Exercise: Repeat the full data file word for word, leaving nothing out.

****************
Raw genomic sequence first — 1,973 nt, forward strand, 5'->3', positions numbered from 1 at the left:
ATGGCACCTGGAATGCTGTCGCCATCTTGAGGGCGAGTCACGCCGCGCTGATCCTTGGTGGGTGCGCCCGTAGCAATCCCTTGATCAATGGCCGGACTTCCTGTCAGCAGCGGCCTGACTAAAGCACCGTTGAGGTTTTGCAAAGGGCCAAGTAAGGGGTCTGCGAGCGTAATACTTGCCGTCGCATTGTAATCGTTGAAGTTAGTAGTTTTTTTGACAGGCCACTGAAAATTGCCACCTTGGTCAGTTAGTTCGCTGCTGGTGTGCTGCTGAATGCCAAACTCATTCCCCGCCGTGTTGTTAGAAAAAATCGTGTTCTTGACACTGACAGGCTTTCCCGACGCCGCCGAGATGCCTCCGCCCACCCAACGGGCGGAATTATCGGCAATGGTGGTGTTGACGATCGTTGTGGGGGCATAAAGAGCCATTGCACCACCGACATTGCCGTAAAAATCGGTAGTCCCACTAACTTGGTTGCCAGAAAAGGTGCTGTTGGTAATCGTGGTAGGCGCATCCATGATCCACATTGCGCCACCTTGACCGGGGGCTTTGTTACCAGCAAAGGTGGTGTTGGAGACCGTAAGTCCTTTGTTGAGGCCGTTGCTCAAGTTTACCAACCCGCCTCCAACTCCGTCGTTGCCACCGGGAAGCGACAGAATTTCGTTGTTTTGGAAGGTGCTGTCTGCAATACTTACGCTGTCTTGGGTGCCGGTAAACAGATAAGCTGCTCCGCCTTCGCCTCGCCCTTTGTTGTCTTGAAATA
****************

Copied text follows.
Raw genomic sequence first — 1,973 nt, forward strand, 5'->3', positions numbered from 1 at the left:
ATGGCACCTGGAATGCTGTCGCCATCTTGAGGGCGAGTCACGCCGCGCTGATCCTTGGTGGGTGCGCCCGTAGCAATCCCTTGATCAATGGCCGGACTTCCTGTCAGCAGCGGCCTGACTAAAGCACCGTTGAGGTTTTGCAAAGGGCCAAGTAAGGGGTCTGCGAGCGTAATACTTGCCGTCGCATTGTAATCGTTGAAGTTAGTAGTTTTTTTGACAGGCCACTGAAAATTGCCACCTTGGTCAGTTAGTTCGCTGCTGGTGTGCTGCTGAATGCCAAACTCATTCCCCGCCGTGTTGTTAGAAAAAATCGTGTTCTTGACACTGACAGGCTTTCCCGACGCCGCCGAGATGCCTCCGCCCACCCAACGGGCGGAATTATCGGCAATGGTGGTGTTGACGATCGTTGTGGGGGCATAAAGAGCCATTGCACCACCGACATTGCCGTAAAAATCGGTAGTCCCACTAACTTGGTTGCCAGAAAAGGTGCTGTTGGTAATCGTGGTAGGCGCATCCATGATCCACATTGCGCCACCTTGACCGGGGGCTTTGTTACCAGCAAAGGTGGTGTTGGAGACCGTAAGTCCTTTGTTGAGGCCGTTGCTCAAGTTTACCAACCCGCCTCCAACTCCGTCGTTGCCACCGGGAAGCGACAGAATTTCGTTGTTTTGGAAGGTGCTGTCTGCAATACTTACGCTGTCTTGGGTGCCGGTAAACAGATAAGCTGCTCCGCCTTCGCCTCGCCCTTTGTTGTCTTGAAATA